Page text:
12 July 2020: Cheddar and Chive Scones

When we owned our Westford house, we always had a vegetable and herb garden. Among the things we grew were chives – and those of course grew prolifically. I love chives and added them to cottage cheese and egg dishes and as a garnish for soups. When we picked up our CSA share this weekend, we received a rather large bunch of beautiful chives, so of course I felt challenged to find a way to use them.

As one who enjoys baking, when I came across this recipe for a savory scone which would also make good use of our chives, it seemed liked this recipe was calling to me.

Whole Foods Cheddar and Chive Scones

Ingredients

  • 1/2 cup milk plus 2 TBSP for brushing over scones
  • 2 large eggs
  • 2 TBSP finely chopped chives (I used 1/4 cup and liked the density better)
  • 2 cups flour
  • 1 TBSP baking powder
  • 1 tsp fine sea salt
  • 1/2 tsp ground black pepper
  • 6 TBSP chilled butter
  • 1 1/2 cups grated sharp or aged cheddar cheese

Method

  1. Preheat oven to 425 degrees F.
  2. In small bowl, whisk together 1/2 cup milk and the eggs until blended.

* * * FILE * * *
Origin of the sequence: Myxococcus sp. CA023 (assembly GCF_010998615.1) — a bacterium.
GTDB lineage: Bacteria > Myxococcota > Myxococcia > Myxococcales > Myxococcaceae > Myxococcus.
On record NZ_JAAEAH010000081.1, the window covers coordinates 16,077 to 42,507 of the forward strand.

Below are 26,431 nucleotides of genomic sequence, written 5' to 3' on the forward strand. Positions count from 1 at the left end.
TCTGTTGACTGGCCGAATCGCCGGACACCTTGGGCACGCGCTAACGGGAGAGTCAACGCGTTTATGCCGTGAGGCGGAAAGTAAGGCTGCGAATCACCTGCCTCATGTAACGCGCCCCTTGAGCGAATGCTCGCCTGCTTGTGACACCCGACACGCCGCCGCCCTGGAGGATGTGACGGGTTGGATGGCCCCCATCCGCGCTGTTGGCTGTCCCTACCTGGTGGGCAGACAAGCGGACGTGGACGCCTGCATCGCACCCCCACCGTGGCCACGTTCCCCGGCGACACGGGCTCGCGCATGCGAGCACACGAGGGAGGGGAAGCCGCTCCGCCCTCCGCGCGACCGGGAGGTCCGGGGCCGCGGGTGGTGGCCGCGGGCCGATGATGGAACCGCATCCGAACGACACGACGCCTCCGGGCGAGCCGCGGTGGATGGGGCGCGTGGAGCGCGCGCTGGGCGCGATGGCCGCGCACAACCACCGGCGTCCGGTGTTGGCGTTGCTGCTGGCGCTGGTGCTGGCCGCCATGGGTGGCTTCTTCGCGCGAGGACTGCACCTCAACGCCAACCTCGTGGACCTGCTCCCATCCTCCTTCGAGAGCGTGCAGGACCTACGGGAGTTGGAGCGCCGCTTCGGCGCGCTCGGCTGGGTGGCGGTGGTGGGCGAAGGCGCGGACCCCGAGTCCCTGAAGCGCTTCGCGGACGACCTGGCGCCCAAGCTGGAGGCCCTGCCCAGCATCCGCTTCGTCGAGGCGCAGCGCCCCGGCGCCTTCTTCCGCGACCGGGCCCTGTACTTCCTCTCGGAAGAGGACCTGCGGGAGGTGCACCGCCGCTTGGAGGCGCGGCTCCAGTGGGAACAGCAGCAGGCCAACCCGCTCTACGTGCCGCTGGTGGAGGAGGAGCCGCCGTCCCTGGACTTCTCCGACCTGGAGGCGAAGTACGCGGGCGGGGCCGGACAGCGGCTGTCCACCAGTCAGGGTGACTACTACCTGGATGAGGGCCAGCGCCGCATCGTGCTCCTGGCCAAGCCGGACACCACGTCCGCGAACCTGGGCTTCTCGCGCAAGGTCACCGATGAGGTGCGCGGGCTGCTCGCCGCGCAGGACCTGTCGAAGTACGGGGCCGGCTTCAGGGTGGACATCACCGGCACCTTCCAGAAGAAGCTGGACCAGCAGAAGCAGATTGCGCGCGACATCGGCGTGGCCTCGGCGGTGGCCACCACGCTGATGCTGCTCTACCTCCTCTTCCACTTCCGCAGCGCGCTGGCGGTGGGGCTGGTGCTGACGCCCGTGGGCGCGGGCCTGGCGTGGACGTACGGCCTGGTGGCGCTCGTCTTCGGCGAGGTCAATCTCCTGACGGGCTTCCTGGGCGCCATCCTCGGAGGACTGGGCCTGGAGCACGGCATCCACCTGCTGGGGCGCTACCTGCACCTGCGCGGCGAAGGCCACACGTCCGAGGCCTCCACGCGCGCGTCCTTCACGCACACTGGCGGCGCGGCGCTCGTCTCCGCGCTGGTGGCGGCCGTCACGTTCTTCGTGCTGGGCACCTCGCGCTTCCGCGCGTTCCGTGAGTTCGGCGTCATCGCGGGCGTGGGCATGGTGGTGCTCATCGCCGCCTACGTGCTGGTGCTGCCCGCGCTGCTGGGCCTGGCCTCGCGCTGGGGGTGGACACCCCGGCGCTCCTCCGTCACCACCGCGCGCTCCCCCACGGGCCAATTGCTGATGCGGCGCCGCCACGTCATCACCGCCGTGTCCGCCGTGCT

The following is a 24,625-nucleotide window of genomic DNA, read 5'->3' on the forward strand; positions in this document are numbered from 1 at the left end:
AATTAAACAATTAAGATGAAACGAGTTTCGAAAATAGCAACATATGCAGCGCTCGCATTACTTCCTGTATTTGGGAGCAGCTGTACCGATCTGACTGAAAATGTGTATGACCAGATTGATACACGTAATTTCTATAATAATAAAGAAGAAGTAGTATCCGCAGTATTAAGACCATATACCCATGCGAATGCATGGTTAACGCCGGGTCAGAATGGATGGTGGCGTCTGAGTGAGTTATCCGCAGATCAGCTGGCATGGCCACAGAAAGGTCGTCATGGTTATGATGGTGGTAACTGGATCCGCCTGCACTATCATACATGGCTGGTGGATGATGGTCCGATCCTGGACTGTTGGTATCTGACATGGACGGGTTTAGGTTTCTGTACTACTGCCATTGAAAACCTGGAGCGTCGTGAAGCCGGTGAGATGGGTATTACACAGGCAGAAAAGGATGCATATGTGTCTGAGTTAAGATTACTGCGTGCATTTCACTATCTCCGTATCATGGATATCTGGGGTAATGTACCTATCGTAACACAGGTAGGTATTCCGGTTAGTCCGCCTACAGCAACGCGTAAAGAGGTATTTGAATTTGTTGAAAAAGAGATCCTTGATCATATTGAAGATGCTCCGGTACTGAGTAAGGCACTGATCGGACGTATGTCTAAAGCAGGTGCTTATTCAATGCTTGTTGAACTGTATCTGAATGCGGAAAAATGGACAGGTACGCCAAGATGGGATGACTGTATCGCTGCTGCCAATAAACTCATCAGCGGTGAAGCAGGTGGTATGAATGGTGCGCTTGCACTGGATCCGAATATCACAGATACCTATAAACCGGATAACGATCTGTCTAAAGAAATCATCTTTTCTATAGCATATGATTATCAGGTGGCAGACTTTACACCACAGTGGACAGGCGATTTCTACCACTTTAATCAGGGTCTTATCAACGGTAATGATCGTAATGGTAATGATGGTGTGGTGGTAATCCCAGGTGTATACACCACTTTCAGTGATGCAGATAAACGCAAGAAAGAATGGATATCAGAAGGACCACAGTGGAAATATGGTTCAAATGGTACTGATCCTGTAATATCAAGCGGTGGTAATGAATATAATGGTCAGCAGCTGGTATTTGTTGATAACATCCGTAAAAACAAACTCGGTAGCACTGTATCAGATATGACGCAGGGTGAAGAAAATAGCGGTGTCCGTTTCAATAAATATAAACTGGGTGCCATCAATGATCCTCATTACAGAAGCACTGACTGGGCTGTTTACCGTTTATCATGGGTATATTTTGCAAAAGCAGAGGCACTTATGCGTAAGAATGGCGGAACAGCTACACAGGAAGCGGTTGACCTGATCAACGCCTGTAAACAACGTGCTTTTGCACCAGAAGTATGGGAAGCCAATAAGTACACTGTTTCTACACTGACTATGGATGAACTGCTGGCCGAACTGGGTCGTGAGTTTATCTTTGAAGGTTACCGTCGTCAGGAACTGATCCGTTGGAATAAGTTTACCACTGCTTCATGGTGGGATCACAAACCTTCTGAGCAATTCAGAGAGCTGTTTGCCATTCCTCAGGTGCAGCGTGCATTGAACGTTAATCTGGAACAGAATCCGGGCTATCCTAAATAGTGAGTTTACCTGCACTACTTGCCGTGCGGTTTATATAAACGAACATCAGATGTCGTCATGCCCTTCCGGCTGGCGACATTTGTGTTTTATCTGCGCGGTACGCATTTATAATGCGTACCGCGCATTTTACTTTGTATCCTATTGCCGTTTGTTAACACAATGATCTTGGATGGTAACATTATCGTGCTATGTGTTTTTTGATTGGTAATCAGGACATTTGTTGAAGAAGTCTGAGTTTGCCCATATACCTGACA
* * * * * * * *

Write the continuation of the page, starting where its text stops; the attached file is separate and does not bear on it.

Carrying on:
3. Stir in chives and set aside. In another bowl, whisk together flour, baking powder, salt and pepper.
  4. Cut in cold butter with a pastry blender until resembling coarse meal. Stir in cheddar cheese.
  5. Add milk mixture and stir just until moist clumps form (do not overmix or scones will be tough).
  6. Trun out dough onto a lightly floured surface and shape into a ball. Cut dough in half and flatten each half into a 8-inch round 1/2 inch thick.
  7. Cut each round into 6 wedges and place the wedges on a parchment lined sheet.
  8. Brush tops of scones with milk and sprinkle with remaining cheese.
  9. Bake 12 to 15 minutes or until golden brown.


05 July 2020: Strawberry Cake

It’s strawberry season in New England! Along with shortcake and whipped cream, the possibilities are endless.

Back when I used to go to strawberry fields and pick outrageously large quantities of strawberries, I would make jar upon jar of strawberry jam. The ruby-red jam bubbling in a pot would emit the most wonderful smell: warm, steamy, and sweet. Pulling this cake out of the oven after an hour brought me right back to those days. Top off the warm cake with a little vanilla ice cream or whipped cream and you will not be disappointed.

Rather than the traditional biscuit, this is more of a buttery pound cake and it is delicious! And come on, you can’t go wrong with Martha Stewart!

Martha Stewart’s Strawberry Cake

Ingredients

  • 6 TBSP unsalted butter, softened; plus additional for the pie plate
  • 1 1/2 cups all purpose flour
  • 1 1/2 tsp baking powder
  • 1/2 tsp salt
  • 1 cup plus 2 TBSP sugar
  • 1 large egg
  • 1/2 cup milk
  • 1 tsp vanilla extract